The growing workforce crisis in early childhood education and care must be a priority at the upcoming Jobs & Skills Summit in Canberra this week.
“A strong and resilient early childhood education and care system is the foundation of a strong and resilient economy,” The Parenthood Executive Director, and summit delegate, Georgie Dent, said. “In addition to being crucial to children’s education and development, parents being able to access quality affordable early learning and care is a key enabler of productivity. It can help ease workforce shortages and is central to achieving full employment and sustainable economic growth.”
“But the workforce crisis that is currently engulfing early childhood education and care poses a very real threat to the economic and educational benefits to children, parents, employers and the economy that can be realised from more affordable early learning and care,” Dent said.
The Australian Children’s Education and Care Quality Authority estimates that an extra 39,000 early educators are needed by 2023. Currently 11% of early learning services have requested waivers from staffing requirements because they cannot fill vacancies.
“Staff vacancies are at a record high. At the exact moment we need to be growing a strong pipeline of early educators and teachers, the workforce is contracting,” Dent said. “The Jobs Summit is an opportunity to address the key reasons that are causing educators to leave.”
“When skilled early educators can earn more per hour working at Bunnings or McDonalds it’s clear that pay is a serious issue. When an early childhood teacher can earn 30% more working in a Primary School as opposed to a preschool service, it’s clear pay is an issue.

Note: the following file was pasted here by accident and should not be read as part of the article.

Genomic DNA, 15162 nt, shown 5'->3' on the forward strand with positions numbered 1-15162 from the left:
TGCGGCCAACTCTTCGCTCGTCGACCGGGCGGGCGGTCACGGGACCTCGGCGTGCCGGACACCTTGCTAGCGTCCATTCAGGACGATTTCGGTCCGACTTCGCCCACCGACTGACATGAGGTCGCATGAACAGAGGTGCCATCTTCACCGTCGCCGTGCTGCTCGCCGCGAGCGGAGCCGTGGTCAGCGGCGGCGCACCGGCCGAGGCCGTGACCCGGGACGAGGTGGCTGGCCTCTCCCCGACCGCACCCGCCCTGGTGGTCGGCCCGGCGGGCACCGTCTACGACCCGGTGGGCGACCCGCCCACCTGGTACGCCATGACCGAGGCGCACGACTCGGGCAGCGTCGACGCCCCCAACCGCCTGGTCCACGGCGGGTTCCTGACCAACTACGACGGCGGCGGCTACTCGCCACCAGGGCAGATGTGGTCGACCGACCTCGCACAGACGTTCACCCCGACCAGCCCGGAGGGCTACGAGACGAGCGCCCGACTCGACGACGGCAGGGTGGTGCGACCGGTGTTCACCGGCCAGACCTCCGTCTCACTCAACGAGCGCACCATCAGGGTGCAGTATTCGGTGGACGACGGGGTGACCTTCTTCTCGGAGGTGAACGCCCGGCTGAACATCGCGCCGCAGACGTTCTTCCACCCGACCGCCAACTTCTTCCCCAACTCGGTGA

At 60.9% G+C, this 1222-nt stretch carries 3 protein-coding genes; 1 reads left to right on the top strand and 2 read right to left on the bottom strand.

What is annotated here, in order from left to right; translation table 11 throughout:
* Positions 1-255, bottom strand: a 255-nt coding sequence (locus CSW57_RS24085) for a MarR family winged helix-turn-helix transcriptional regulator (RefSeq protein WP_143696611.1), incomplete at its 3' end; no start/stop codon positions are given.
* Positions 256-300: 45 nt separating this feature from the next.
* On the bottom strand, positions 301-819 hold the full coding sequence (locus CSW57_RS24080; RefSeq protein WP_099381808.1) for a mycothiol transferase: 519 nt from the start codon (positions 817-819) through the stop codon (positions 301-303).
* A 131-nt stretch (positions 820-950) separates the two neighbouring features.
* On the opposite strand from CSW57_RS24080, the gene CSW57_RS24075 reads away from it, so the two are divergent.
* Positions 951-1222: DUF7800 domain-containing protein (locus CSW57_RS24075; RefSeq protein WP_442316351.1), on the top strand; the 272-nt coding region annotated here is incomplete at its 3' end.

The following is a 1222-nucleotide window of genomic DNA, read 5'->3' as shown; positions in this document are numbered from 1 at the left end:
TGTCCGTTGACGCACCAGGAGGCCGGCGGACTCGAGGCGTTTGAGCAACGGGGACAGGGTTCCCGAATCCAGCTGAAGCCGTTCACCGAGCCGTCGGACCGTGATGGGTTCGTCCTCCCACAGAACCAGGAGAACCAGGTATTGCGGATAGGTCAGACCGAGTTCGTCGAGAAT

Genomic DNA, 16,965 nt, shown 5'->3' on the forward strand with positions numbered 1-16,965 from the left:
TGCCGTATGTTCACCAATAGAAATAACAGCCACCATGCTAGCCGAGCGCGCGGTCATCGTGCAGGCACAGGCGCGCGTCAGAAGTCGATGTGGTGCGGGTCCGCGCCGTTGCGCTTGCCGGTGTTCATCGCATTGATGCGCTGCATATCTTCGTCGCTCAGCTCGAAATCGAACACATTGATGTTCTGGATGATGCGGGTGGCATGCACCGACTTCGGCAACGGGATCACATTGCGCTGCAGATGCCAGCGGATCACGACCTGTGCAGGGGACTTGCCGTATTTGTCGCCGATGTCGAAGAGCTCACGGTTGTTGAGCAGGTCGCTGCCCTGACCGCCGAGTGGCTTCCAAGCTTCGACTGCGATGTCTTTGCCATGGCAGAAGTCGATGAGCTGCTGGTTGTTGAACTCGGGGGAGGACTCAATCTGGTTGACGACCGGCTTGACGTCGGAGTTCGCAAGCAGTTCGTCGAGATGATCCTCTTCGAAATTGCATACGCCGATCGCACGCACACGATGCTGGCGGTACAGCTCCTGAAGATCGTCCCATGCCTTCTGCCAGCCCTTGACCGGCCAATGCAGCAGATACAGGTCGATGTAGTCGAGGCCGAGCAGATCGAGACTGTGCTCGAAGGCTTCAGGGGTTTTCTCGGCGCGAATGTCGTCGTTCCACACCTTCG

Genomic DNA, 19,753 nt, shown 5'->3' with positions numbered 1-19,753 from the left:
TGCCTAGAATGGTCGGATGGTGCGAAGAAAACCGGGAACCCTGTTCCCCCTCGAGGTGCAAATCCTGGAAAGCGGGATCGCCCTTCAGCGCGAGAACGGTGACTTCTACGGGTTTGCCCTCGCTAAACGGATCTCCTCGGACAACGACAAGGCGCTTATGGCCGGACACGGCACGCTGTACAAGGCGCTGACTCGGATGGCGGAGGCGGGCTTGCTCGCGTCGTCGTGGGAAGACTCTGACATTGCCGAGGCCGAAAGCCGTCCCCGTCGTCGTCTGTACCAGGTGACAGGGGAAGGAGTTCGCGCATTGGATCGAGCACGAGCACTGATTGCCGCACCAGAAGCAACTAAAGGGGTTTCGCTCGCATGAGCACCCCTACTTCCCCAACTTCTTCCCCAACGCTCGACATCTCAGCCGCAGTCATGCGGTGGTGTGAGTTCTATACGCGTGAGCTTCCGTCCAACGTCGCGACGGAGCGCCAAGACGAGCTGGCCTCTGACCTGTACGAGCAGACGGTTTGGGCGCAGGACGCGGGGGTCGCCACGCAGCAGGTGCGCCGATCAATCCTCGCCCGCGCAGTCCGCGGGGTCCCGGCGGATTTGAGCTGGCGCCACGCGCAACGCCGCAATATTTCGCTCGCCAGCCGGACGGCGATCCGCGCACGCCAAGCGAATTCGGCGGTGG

“Educators deserve to be paid better but pay isn’t the only issue. We know too many educators and teachers don’t feel the critically important work they do is recognised, respected and valued.”
“Solving the workforce crisis in early childhood education is key to ensuring all children have access to the benefits of high quality early learning before they start school. But it’s also critical to unlock women’s overall workforce participation, addressing broader skills shortfalls in other industries and for the economy to grow,” Dent says.
“Just like we need to build roads to get to work, we need to build reliable and sustainable infrastructure that will enable children to thrive, parents to work and enable early educators to cover the cost of living.”
“The Jobs Summit is a crucial opportunity for leaders in government, business and beyond to commit to developing and implementing a robust early childhood education workforce strategy.”
“Such a plan would underpin the strength of Australia’s economic prosperity.”